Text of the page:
It’s the Little Things

Written by Liz Eagle

"It's the Little Things"
By : Liz Eagle

One thing I’m slowly noticing- and loving- about Charlotte is the small town feel it has. I know, I know- Charlotteans often get a lot of flack about this not being a “real city” and I’m often asked by visitors “Is that all of your uptown? Like, that’s it?” Frankly, I find that appealing.

Our downtown/uptown- who knows, right?- though small in comparison to some cities, is largely surrounded and supported by smaller neighborhoods on every side. What has been in the works for a while is the renewal and growth of these small neighborhoods, bringing big differences and cultivating unique community culture.

charlotteOne of those areas in which I see consistent growth is Villa Heights (perimetered by North Davidson, Parkwood Ave, The Plaza and Matheson Ave.). It has been so amazing over the past 2 years to merge into the community and see it change from the inside out. What’s unique about this neighborhood, though, is that it’s not your typical gentrification scenario. When we think of “urban renewal”, we often think of higher property values, leading to higher taxes, leading to the displacement of area natives. Though some may dispute it, this is not the case in Villa Heights. Neighbors are working together to keep long standing home-owners in their homes by holding forums and working with the City of Charlotte to make sure everyone’s rights are exercised.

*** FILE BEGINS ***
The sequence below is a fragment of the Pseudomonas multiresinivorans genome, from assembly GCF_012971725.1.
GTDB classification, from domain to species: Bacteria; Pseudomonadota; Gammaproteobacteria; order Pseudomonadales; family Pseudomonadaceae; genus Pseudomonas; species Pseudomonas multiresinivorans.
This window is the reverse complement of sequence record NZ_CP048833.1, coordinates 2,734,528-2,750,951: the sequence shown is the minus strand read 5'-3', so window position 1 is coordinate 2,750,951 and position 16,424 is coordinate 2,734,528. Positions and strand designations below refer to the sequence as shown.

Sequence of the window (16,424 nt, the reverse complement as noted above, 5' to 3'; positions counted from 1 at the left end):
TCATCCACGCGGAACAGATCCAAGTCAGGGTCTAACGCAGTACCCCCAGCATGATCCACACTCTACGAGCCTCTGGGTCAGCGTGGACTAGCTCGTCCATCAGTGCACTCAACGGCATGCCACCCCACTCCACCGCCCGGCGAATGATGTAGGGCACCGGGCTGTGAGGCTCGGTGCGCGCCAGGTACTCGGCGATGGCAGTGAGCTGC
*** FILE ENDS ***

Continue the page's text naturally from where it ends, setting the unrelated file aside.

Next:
What’s happening is that the indigenous culture is being embraced and respected by newcomers, and in most every nook and cranny of the neighborhood, you see people rallying together for the greater good, building community across socio-economic lines that would typically divide. Neighbors are meeting together monthly to discuss positive change. Some meet nightly for dinners, open for all. Local businesses are coming together to support and take pride in the small community their a part of.

Amelie’s Bakery, located at N. Davidson and 28th, offers space free of charge for monthly meetings. Noda Brewery, located at N. Davidson and 26th (and technically in Optimist Park), host monthly Neighborhood Night Out, and often donate up to $100 at a time to the otherwise-stagnant neighborhood budget.

From an upcoming Community Garden to a neighborhood art project with local artist, Will Puckett, I look forward to seeing all the good brewing in this section of town and how it will undoubtedly spread to other similar areas across our small-town city.


Liz Eagle   Liz Eagle

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